Opposition from Without

Monday: What Balak Wanted: Numbers 23:19-20

Numbers 23:19-20 – In this week’s lessons, we look at the evil plan of Balak and Balaam, and discover how God uses a pagan prophet to speak of good things to come for God’s people, both now and in the distant future.
Theme: What Balak Wanted

One of the mistakes we often make as Christians, especially young Christians, is to think that if we are on the right path with God, we won’t have any opposition and that everything is going to be smooth sailing. Not only is that not the case, it’s almost always the opposite. The more we’re following after Jesus Christ, the more opposition we will have, because the world and the devil are opposed to Him. And to the extent that we are on His side, the world and the devil will be opposed to us, too. We ought to expect that, because when you look at the Bible, there was never anybody who was more on the right path than Jesus Christ. Yet the author of Hebrews writes, “Consider him who endured such opposition from sinful men, so that you may not grow weary and lose heart” (Heb. 12:3).

The Israelites haven’t been perfect, neither was their leader, as we have seen. But they are on the right track, moving in the right direction. They are trying to follow the leading of the Lord, and the whole book of Numbers has been filled with various stories of opposition. Up to this point the opposition has all been internal. Now it becomes external. 

The first part is the story of Balaam, who was a pagan prophet hired by Balak, the king of Moab, to curse the people (Numbers 22). Balak’s thinking has an element of humor. The idea of a pagan king hiring a pagan prophet to stand against the people that God has blessed is simply ludicrous. God had called them out of Egypt with mighty miracles; He had led them, two million people, through the desert; He kept them alive in the wilderness for nearly forty years, giving them food and water and defeating their enemies; and He had brought them to the very border of the promised land. And here is this petty king hiring this petty prophet to try and resist what God is doing.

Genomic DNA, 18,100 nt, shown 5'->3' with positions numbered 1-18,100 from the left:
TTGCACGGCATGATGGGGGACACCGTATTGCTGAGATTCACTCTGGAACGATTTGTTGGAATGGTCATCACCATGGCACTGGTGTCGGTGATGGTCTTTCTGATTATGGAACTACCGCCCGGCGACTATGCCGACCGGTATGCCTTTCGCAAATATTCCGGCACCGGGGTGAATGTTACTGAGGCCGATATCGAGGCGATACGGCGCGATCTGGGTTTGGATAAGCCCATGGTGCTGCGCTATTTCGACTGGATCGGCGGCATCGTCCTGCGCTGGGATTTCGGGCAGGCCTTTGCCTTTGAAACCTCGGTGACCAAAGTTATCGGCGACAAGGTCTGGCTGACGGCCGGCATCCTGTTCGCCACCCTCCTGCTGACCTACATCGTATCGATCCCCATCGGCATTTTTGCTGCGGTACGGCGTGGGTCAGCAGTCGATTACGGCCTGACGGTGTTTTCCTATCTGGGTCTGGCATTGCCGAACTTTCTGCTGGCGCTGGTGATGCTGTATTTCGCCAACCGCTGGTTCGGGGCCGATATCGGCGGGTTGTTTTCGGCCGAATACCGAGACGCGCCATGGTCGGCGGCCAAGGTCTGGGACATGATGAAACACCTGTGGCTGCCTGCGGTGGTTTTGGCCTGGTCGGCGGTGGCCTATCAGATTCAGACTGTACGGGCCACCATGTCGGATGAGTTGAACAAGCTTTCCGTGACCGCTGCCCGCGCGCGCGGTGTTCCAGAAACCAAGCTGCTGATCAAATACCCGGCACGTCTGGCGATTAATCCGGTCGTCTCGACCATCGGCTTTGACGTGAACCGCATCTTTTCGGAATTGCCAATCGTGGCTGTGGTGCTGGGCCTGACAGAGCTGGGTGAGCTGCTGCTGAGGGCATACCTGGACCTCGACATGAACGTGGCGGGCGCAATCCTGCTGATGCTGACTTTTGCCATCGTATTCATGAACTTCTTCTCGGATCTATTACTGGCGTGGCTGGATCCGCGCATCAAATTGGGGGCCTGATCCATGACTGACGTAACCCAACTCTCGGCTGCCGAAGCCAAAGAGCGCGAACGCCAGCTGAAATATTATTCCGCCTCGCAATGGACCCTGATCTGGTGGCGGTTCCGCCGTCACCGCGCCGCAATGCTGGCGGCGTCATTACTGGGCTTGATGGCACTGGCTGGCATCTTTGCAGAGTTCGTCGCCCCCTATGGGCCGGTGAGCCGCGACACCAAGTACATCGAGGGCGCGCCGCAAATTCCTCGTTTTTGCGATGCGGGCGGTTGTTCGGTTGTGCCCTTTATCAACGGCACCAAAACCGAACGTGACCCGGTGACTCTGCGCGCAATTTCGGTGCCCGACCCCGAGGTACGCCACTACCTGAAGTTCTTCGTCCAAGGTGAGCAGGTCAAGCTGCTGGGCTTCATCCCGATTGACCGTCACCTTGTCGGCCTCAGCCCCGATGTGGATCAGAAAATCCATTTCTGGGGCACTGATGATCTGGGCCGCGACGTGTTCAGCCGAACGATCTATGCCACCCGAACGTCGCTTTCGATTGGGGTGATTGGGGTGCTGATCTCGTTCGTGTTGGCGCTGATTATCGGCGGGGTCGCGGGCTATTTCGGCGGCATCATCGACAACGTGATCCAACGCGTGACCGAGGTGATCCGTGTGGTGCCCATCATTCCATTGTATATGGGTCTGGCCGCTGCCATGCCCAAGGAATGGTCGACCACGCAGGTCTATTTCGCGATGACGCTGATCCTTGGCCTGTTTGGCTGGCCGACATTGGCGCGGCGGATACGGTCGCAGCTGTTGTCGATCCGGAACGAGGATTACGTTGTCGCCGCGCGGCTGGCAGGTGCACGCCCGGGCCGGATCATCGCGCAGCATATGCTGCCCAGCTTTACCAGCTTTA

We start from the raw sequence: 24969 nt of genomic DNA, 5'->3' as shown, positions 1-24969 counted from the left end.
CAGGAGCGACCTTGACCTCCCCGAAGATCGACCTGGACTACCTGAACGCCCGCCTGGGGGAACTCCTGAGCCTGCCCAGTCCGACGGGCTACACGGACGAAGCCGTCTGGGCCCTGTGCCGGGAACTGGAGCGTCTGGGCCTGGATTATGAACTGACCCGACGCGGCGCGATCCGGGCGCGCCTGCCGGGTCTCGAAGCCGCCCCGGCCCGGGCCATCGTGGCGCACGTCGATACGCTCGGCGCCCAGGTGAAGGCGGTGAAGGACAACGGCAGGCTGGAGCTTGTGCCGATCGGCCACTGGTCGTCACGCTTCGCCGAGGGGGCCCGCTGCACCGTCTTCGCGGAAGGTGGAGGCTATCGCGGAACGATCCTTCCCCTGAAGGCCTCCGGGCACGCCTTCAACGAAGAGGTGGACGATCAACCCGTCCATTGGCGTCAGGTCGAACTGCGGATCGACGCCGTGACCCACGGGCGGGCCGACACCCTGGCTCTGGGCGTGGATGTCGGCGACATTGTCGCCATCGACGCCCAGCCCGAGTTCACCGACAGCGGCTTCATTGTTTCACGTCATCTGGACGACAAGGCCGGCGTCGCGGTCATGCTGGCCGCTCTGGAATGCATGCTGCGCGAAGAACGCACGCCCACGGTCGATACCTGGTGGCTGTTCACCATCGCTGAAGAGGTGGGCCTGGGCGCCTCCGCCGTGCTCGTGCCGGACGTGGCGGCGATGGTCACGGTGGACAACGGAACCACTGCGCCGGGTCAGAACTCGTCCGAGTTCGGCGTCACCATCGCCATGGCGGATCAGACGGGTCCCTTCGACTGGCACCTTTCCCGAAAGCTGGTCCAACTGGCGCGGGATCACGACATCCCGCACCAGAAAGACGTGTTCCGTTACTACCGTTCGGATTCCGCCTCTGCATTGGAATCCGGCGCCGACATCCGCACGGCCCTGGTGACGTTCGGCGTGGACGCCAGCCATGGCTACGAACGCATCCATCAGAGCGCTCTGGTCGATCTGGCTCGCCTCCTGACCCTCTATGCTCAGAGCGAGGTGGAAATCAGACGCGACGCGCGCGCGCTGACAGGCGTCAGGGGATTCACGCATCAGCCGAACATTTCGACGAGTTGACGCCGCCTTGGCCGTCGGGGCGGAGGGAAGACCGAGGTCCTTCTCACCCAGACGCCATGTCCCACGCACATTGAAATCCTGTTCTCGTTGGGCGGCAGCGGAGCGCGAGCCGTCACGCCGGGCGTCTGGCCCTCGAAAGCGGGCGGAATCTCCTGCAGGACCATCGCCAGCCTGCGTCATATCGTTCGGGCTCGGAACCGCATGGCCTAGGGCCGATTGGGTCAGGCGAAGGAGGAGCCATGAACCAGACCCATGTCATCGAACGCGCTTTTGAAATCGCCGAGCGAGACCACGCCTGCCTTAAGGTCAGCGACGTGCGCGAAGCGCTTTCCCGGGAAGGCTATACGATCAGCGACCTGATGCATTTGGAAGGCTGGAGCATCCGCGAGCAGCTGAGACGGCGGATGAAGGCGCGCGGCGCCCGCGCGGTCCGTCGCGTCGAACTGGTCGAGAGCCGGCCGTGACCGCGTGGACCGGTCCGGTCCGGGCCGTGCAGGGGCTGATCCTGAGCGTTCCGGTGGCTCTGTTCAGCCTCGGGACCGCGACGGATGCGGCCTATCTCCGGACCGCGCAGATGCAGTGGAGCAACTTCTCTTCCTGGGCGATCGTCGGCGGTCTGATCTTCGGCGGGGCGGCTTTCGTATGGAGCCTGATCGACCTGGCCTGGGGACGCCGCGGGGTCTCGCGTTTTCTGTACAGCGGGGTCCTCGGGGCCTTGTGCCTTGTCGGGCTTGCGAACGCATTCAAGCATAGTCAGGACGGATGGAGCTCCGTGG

This is humorous, although it doesn’t seem that way when you are going through the battle. We can see this humor only when we realize that Satan and the world opposing us are just as ludicrous when the Almighty God of the Jews is on our side. We are going to persevere to the end because God perseveres with us. It’s ludicrous to think that anyone could stand against the Church of Jesus Christ. It doesn’t mean that the world and Satan don’t succeed at times; God’s people do fall into sin, as we will see here.

Now here is the thinking that was going on in the mind of Balak. He had been defeated earlier by the Amorites, who had taken away his cities. Now the Israelites had come out of the desert and defeated the Amorites. He put two and two together and concluded that if he wasn’t strong enough to stand against the Amorites, and if the Amorites weren’t strong enough to stand against this horde that’s come out of the desert, then obviously he’s not strong enough to stand against them either. Furthermore, Balak had gotten reports that two of his northern neighbors, Sihon and Og, had also been defeated by the Israelites.

Balak didn’t know that God had forbidden the Jews to attack Moab. (We don’t know this either until Deuteronomy 2:9). Balak thought that two million people are simply going to overwhelm his kingdom, and the only thing he could think to do in circumstances like that was to appeal for supernatural aid. He remembered that there was a prophet named Balaam, who lived near the Euphrates River—quite a distance away—who, if the reports were right, was really successful in his blessings and curses. When Balaam blessed somebody, they seemed to be blessed, and if he cursed them they seemed to be cursed. Balak thought this was who he needed, so he sent for him:

“A people has come out of Egypt; they cover the face of the land and have settled next to me. Now come and put a curse on these people, because they are too powerful for me. Perhaps then I will be able to defeat them and drive them out of the country. For I know that those you bless are blessed, and those you curse are cursed” (Num. 22:5-6).

From this, we ought to think back to some of the things that God said to Abraham when He had first called him: “I will bless those who bless you, and whoever curses you I will curse, and all peoples on earth will be blessed through you” (Gen. 12:3). The language used by Balak is similar, as this pagan king approaches Balaam to curse the Israelites.

Study Questions
  1. Why is Balak concerned about the Israelites?
  2. Who is Balaam, and why does Balak approach him?

Reflection: What opposition do you encounter for being a Christian? What opposition is internal, and what is external?

For Further Study: Download and listen for free to James Boice’s message, “Dealing with Opposition, Part 1Part 2, and Part 3.” (Discount will be applied at checkout.)

For Further Study: These early books of the Old Testament have much to teach us about the character of God, as well as other doctrines that run through the entire Bible. They are also filled with many practical applications for us in our own time and place. Order your copy of James Boice’s hardcover book, The Life of Moses, and receive 20% off the regular price.

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